Today marks the end of World Breastfeeding Week. This year’s theme, “Understanding the Past, Planning the Future,” ties in perfectly for its 20th anniversary. While the World Alliance for Breastfeeding Action has its own global initiatives for supporting breastfeeding, I am interpreting this theme on a much smaller scale.
Understanding my past to plan for my future means looking back at the past 20 months of breastfeeding to think about what I’ve learned.
Within a few days of my son’s birth I learned that while breastfeeding is natural, it may not come easily. Thankfully my husband was very supportive and knew when to call in for backup. Once we made it over the challenges of the first few weeks of nursing, it was smooth sailing until it was time to go back to work. That presented a whole new set of issues, including feeling very guilty for leaving my 12-week -old while I went to work. I pumped for him three times a day for nearly a year. I hated pumping with a passion. I got walked in on twice despite a sign and a locked door, and was constantly asked where I was going by curious co-workers. Since I wanted to continue providing my son with the nutritional benefits of my breast milk, I stuck with it. Even though I despised pumping, I loved knowing that I was able to provide for him even though I wasn’t there with him.
We developed our own routine and made it to 6 months of breastfeeding. Once solid foods were introduced, I was constantly asked when I would wean him. I was told repeatedly that there was no reason to breastfeed any longer, and that solid food would fill in the gaps. Thankfully I didn’t listen to the “advice” and continued to pump at work and nurse when we were together. Things seemed to reach a fevered pitch around Ethan’s first birthday. Even members of my own family encouraged me to cut him off. They didn’t seem to understand that the benefits of breastfeeding don’t disappear at 1 year. There’s also more to it than just milk and nutritional benefits. As a working mom, nursing my son is the only time of the day where I am forced to slow down. I also get to snuggle with him, which is just wonderful after a long and stressful day at work.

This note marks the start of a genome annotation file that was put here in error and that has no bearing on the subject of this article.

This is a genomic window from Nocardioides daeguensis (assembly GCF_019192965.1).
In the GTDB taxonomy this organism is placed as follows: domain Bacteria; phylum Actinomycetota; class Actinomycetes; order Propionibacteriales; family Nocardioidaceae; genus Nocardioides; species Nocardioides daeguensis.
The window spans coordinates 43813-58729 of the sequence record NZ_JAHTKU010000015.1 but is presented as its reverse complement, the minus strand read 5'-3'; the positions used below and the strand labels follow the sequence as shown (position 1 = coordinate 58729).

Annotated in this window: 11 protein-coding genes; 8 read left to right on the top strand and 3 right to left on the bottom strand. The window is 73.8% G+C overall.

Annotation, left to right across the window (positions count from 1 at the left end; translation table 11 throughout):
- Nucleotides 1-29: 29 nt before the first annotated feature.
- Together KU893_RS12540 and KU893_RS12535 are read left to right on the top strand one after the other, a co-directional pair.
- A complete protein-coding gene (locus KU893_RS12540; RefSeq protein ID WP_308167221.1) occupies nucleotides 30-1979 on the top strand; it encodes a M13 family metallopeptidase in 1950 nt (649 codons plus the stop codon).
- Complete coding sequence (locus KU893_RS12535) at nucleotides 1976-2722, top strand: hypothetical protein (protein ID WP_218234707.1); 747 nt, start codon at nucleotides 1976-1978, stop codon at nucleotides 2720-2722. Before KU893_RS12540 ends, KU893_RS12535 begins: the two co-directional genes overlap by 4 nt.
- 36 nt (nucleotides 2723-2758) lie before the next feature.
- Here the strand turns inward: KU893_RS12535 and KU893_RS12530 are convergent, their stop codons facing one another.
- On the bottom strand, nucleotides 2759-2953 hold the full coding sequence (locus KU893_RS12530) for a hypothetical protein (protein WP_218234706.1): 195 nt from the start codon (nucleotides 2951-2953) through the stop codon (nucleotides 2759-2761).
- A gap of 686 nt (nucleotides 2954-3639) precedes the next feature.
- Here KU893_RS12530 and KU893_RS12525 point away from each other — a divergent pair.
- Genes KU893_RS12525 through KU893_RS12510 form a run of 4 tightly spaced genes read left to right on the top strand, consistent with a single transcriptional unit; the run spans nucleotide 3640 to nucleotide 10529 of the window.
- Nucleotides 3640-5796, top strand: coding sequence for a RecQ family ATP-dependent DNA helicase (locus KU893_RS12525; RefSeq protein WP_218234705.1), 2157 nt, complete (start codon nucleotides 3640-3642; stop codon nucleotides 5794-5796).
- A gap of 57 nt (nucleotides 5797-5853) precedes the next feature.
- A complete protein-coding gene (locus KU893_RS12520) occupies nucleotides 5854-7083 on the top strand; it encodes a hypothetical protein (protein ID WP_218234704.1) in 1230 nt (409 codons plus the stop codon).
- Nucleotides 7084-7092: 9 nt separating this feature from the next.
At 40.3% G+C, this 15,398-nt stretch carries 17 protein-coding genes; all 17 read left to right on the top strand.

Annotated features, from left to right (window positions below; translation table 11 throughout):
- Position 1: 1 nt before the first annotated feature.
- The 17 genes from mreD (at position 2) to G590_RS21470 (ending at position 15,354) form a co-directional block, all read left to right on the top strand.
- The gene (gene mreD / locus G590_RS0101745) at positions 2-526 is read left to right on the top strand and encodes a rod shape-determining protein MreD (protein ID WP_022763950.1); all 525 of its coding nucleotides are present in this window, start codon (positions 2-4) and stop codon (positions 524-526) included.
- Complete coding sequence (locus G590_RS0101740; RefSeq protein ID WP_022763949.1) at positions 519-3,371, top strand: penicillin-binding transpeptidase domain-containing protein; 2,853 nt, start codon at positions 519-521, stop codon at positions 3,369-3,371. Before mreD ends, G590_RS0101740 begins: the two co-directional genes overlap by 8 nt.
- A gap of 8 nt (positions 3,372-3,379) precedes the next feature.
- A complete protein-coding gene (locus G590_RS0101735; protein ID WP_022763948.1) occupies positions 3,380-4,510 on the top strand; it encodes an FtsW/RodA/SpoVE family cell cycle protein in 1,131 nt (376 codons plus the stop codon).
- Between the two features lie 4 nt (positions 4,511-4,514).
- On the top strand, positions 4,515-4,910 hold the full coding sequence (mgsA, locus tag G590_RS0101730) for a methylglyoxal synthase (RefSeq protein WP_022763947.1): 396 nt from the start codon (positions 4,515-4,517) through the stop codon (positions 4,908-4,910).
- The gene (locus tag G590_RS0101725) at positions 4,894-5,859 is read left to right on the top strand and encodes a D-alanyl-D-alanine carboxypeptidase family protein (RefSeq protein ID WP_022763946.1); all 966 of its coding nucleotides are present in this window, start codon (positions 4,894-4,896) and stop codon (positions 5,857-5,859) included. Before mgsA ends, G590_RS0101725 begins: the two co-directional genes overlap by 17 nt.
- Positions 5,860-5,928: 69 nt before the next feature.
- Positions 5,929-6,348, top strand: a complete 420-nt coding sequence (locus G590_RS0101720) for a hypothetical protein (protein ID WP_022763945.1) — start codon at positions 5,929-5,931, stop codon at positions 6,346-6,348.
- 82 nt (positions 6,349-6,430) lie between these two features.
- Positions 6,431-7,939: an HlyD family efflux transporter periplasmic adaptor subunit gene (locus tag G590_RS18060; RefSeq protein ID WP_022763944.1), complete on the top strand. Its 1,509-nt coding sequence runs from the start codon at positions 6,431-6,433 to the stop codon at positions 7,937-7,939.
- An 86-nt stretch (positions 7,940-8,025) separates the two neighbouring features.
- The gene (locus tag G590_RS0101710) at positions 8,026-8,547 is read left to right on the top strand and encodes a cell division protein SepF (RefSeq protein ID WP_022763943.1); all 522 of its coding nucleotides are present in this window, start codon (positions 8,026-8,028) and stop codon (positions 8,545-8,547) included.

Now as the 20-month mark approaches, I have definitely learned a thing or two. My own rough start and lack of support from healthcare professionals has driven me to learn as much about the topic as I can. It’s also made me realize that I want to help support and promote breastfeeding.
Here are a few tips for new or soon-to-be moms:
− Knowledge is power:
Have the information of local lactation consultants before the baby comes. Take a breastfeeding class if you can. Read as much as possible. Some suggestions are “The Womanly Art of Breastfeeding” or “Ina May’s Guide to Breastfeeding”.
− Know where you can get support, other than your partner: Find a mother’s breastfeeding group or your local La Leche League chapter and attend a few meetings before the baby arrives. Not only will you find support from moms who have been where you are, there will also be moms who are going through the same thing you are. It truly takes a village to support a mom through rough breastfeeding patches. The moms group or LLL would be a great place to ask, “Is this normal?” type questions as well.
− It’s okay to ask for help or support:
Breastfeeding is natural, but it isn’t easy for most moms. If it hurts, call a qualified lactation consultant. If you’re going through a rough period, talk to someone who has been there. Find a breastfeeding mentor!
− Going back to work?
Make your intentions clear before the baby is born. It’s an awkward conversation worth having. Upon my return to work from maternity leave, I had a pumping room all set up for me. It wasn’t luxurious by any means, but it was private and comfortable. If I could have it with my about-to-retire male manager, you can have it with your superiors!
− Breastfeeding isn’t one-size-fits-all:
Some moms can exclusively breastfeed, others need to supplement with a little bit of formula. Some moms nurse for 4 months, others nurse for 4 years. Doing one over the other does not make you a bad mother. Do what feels right for you and what works for your situation.
With nearly 2 years of breastfeeding under my belt, I’m amazed that we are here. I never thought I’d make it to six months, let alone be “that” mom who nurses a toddler. When Ethan becomes a big brother, I’ll be sure to take all I’ve learned from breastfeeding him to make my next experience as easy as possible. I imagine there will be some problems, but I imagine that understanding my past will allow me to plan better for the future.
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